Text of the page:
Nova Scotia says it will become the first province to make it illegal to sell any kind of flavoured e-cigarettes and juices, announcing Thursday a ban that will come into force on April 1.
The province has worked hard to become a smoke-free culture and doesn't want to lose ground as the number of people who are vaping continues to grow, said Health Minister Randy Delorey.
"This is about reducing the rates," he said. "What we've seen in the last couple of years since e-cigarettes have become widely available in Canada and indeed throughout much of North America is a rapidly growing rate, in particular youth vaping."
The non-profit group Smoke Free Nova Scotia recently conducted a survey that showed 95 per cent of youth who vape in Nova Scotia said they prefer flavoured juices, and more than 48 per cent said they would quit if flavours were banned.
The only types of e-cigarettes and juice that will be available in Nova Scotia after the ban comes into effect are bland and tobacco.
"This is a good first step and I think we can anticipate a reduction in the number of youth vaping," said Delorey.
Other provinces have moved to regulate vaping, including restrictions on advertising and promotion. Last month, Prince Edward Island passed legislation that will allow it to ban certain flavours.
Health officials in Canada and the U.S. have serious concerns about vaping as the number of people showing up in hospital with vaping-related illnesses increases.
A CBC News investigation discovered many e-cigarette liquids contain harmful chemicals, including a suspected carcinogen banned in food in the U.S. Lab tests showed two chemicals in particular — pulegone, a suspected carcinogen, and benzaldehyde — could endanger human health if vaped at high levels.
The release from the Nova Scotia government said the "full flavour" ban is the first step in addressing youth vaping, and the province plans to roll out a public education campaign in the new year and introduce legislation in the upcoming session to further address vaping.
In May 2018, federal legislation was passed to formally legalize and heavily regulate vaping in Canada. The legislation included regulations banning flavours designed to mimic "confectionery," cannabis, soft drinks or energy drinks.
Ahmed Milleti, 22, started smoking when he began studying at Dalhousie University four years ago. When it became expensive, he turned to vaping because he felt it wasn't as bad for him.
Now he likes the flavour, and said he vapes more often when he's stressed, such as during exam season. Milleti expects he'll be able to quit when the ban starts, but he worries others addicted to nicotine won't.
"I think it's a bad idea because if you ban flavoured nicotine, like vape-juice, people go back to cigarettes," he said.
The ban is also getting blowback from vaping retailers who say they were not consulted.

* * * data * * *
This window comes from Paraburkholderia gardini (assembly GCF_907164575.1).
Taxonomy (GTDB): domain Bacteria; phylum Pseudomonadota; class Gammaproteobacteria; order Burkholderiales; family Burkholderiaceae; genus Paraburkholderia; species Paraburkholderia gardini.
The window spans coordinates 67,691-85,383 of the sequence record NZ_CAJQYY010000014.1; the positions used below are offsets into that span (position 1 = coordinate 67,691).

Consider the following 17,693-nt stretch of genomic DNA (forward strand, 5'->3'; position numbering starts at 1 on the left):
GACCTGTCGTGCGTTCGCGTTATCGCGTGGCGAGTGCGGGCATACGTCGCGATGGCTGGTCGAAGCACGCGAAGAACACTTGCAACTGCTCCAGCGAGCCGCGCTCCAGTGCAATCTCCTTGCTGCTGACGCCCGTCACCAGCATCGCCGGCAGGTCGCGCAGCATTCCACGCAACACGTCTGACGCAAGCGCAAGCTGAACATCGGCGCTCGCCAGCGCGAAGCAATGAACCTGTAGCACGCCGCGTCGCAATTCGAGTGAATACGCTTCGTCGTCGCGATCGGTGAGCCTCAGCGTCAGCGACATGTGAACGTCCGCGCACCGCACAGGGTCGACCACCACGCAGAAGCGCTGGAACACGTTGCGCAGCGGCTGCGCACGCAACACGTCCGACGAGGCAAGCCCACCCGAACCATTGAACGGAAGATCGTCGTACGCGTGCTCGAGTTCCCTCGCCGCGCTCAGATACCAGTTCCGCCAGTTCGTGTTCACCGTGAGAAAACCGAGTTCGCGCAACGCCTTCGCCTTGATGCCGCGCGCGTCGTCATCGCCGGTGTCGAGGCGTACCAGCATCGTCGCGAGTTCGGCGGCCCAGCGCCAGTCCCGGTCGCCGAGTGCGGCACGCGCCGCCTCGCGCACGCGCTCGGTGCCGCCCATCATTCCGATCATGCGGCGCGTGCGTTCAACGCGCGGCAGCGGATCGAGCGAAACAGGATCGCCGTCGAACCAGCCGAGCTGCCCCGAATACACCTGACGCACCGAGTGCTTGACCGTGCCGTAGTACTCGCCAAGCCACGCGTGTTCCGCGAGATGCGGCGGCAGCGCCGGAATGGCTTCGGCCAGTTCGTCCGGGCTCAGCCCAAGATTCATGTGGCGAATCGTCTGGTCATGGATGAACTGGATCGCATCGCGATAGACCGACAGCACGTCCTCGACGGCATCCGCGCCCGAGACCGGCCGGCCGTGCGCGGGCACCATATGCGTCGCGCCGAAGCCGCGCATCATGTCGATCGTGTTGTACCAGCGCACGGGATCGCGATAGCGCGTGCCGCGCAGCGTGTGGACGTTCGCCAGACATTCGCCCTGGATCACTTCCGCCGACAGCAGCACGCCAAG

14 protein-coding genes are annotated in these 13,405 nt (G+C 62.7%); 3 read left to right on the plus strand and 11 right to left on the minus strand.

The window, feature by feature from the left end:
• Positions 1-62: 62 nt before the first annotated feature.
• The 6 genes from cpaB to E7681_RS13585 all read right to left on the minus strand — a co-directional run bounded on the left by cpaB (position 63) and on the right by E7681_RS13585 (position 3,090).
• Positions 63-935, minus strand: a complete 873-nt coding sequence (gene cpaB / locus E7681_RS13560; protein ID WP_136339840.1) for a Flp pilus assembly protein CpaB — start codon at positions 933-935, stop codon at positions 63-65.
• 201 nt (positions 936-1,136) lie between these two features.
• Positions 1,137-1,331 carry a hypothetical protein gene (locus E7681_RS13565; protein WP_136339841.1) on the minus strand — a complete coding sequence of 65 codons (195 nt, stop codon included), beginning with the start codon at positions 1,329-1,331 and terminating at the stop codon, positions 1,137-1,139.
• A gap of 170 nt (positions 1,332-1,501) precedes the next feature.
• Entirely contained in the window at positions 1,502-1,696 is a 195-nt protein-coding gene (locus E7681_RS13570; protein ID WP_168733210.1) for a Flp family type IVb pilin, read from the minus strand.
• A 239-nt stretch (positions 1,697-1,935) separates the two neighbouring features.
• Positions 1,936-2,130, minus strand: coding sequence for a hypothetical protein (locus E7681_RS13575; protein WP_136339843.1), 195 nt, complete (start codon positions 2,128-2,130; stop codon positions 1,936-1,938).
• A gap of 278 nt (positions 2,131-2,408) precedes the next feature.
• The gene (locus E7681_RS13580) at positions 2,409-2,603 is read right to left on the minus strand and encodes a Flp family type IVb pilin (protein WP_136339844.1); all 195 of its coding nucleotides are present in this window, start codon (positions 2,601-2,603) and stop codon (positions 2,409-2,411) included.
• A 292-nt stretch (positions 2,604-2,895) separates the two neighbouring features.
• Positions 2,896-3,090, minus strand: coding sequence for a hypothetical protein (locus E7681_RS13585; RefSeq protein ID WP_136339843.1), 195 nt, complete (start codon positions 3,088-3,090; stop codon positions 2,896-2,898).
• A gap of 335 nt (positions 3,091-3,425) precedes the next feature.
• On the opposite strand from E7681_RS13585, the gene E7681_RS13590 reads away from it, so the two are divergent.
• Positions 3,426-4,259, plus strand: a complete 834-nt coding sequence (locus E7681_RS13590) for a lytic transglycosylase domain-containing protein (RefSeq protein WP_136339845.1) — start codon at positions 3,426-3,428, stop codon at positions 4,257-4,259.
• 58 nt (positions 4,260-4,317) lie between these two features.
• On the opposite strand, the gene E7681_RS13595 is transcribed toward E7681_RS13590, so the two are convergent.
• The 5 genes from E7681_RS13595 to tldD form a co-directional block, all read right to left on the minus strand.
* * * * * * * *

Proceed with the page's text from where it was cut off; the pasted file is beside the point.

Kyle Bitar, who runs Vapor Hub in Halifax, said the ban will be "catastrophic," and not just for people like himself who have businesses.
"They're not just harming me. They're harming the thousands of people we help every month," he said.
Interest groups including the Canadian Cancer Society, the Lung Association of Nova Scotia and Smoke Free Nova Scotia were on hand for the government's announcement Thursday.
They all agree putting in a "full flavour" ban is a good first step to curb youth vaping rates, but said far more work needs to be done.
"It's a decision that we're really pleased with. This is really kind of taking action that's concrete today, and then those supportive measures will hopefully come in place in the spring," said Kelly Cull, director of public policy with the Canadian Cancer Society in Atlantic Canada.
Cull still wants the province to raise the minimum age to buy vaping products to 21 from 19, and rules established so such products can only sold at adult-only venues. Banning online sales and capping nicotine levels in the products would also help, she said.
Both the Lung Association and Smoke Free Nova Scotia said increasing the taxes on e-cigarettes and other vaping products should also be considered.
"We need to prevent youth from finding a route towards tobacco smoking, so by implementing such a policy, we're effectively reducing youth vaping rates and thus the percentage of youth who are going to smoke in this province," said Mohammed Al-Hamdani, executive director of Smoke Free Nova Scotia.
Some are skeptical the ban will do anything to deter teens from vaping. Mike Habib said he only sells products to adults at his convenience store and the market has been growing. He said often young people don't even try to purchase from him.
"The product is available online. That's mainly where the industry is headed," he said. "When you order online, where is the supervision? [Young people] can get somebody's ID and put it in but there's nobody checking."
University student Jad Ghiz called the ban a "Band-Aid." He has never smoked cigarettes but when he was underage, he and his friends would always order products online.
He doubts the ban will discourage teens, though he hopes it will be motivation for him to finally kick the habit.
"That's one of my resolutions, to slow down at least. But maybe it'll help," he said.
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